Nersa spokesman Charles Hlebela said the negotiated price was confidential “as it is a contractual agreement between Eskom and Silicon Smelters. It is a special pricing agreement that has been negotiated and agreed between Eskom and Silicon Smelters. It is also commercially sensitive, (because) once other producers know the input electricity price they can work out their production cost.”
Nersa last week published the Reasons for Decision document in which it gave details about its decision. The regulator said the agreement would run from July, 2018 to June, 2020.
Nersa, however, did not disclose the average tariff that Silicon Smelters would pay under the new agreement. But it said the undisclosed tariff would be adjusted by the Production Price Index (PPI). The regulator said, in terms of the agreement, Silicon Smelters should have appropriately 80percent of its applicable load interruptible by the system operator on week days.
In December last year, Eskom submitted an application for the special pricing agreement to incentivise Silicon Smelters, a subsidiary of global silicon metal and silicon-based alloys producer Ferroglobe to reinstate production at the two plants for at least two years. Nersa approved the agreement in August.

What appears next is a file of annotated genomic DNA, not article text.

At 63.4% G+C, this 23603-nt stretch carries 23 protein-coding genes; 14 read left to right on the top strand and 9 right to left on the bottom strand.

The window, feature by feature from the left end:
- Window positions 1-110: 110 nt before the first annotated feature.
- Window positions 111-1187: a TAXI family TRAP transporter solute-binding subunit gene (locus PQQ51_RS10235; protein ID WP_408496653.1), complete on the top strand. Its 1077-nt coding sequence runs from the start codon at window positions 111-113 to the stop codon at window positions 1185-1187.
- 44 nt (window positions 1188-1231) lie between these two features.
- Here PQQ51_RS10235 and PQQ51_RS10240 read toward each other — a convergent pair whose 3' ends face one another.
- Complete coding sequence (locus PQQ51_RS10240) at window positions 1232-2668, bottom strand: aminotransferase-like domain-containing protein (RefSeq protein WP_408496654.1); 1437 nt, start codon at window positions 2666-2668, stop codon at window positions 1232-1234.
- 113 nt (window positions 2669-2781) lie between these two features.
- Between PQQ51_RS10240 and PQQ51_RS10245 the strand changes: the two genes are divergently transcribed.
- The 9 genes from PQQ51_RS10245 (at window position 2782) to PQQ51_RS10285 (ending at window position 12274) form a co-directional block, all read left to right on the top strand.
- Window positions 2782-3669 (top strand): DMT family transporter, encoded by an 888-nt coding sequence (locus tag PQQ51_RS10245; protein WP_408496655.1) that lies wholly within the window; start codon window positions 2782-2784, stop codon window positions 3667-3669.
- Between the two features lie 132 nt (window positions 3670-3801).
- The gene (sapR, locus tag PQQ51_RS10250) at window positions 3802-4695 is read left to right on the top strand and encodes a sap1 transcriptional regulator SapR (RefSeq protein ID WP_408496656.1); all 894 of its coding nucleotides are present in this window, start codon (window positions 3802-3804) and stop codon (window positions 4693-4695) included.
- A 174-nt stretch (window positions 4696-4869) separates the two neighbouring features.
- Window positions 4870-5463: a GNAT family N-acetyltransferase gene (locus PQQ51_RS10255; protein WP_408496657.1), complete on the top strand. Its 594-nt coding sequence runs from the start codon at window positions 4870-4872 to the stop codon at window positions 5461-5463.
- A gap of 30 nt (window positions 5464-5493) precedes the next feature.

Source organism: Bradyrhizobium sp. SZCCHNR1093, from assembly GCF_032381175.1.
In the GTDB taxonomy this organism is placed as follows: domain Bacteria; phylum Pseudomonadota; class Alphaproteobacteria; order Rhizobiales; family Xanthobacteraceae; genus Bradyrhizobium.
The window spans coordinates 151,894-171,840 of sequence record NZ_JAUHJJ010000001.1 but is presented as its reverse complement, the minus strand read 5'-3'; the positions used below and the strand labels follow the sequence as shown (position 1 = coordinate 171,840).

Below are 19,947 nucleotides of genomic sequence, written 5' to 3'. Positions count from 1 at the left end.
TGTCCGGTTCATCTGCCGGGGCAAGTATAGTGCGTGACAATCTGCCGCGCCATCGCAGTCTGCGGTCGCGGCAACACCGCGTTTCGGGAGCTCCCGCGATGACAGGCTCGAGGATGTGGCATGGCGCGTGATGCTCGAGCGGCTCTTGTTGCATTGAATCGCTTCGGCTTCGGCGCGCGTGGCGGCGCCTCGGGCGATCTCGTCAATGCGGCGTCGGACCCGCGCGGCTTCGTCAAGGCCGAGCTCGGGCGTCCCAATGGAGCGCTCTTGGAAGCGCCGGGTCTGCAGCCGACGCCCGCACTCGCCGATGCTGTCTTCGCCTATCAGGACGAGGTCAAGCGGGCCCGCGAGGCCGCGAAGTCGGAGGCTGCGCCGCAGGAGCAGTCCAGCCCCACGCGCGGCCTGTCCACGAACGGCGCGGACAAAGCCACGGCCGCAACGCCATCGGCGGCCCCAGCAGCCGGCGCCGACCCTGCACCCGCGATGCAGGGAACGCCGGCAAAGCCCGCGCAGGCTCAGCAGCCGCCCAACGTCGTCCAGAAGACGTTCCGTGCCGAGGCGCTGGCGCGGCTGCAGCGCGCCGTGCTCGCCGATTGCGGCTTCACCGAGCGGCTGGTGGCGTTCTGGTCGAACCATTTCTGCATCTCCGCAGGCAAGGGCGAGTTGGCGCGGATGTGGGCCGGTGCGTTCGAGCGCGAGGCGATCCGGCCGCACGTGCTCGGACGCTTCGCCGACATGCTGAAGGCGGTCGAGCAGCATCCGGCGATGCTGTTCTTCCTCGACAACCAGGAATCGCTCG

Hlebela said revealing the negotiated price might undermine future negotiations between Eskom and other customers. Eskom previously confirmed that more companies had approached it for the negotiated price agreements, but declined to identify the firms as their applications would still have to go through Nersa.
Nersa said, in addition to reinstating the production of silicon production at the two plants, the incentive package would substantially increase Eskom’s sales and revenue.
The company stopped production at the plants, citing a combination of weak demand, uncompetitive production costs and high electricity costs.
“Due to the hardships experienced, Silicon Smelters resorted to costs-containment measures such as retrenchments, less infrastructure development and termination of contracts with suppliers,” Nersa said.
Nersa said it had evaluated the application for a special pricing agreement on the basis of an interim framework that the Department of Energy developed after Silicon Smelters submitted the application to Nersa. The department developed the framework specifically for Silicon Smelters.
Energy Minister David Mahlobo approved the framework in March.
Nersa said the Department of Energy would embark on a wider pricing framework for other sectors in a similar situation.
Eskom recently confirmed that it had received a number of applications for special pricing agreements. But the power utility has declined to name the companies that have submitted the applications, saying these would still need to go through Nersa.
In the Reasons for Decision document, Nersa said, while electricity prices, other factors such as exchange rates, production costs and the efficient running of the production facilities had to be considered.
The Energy Intensive Users Group of Southern Africa (EIUG) supported the implementation of short-term incentive tariffs to ease the burden on struggling industrial electricity users.
“The EIUG supports (negotiated price agreements) for any and all entities that qualify under the framework as an interim two-year measure to increase Eskom’s sales,” it said.
- BUSINESS REPORT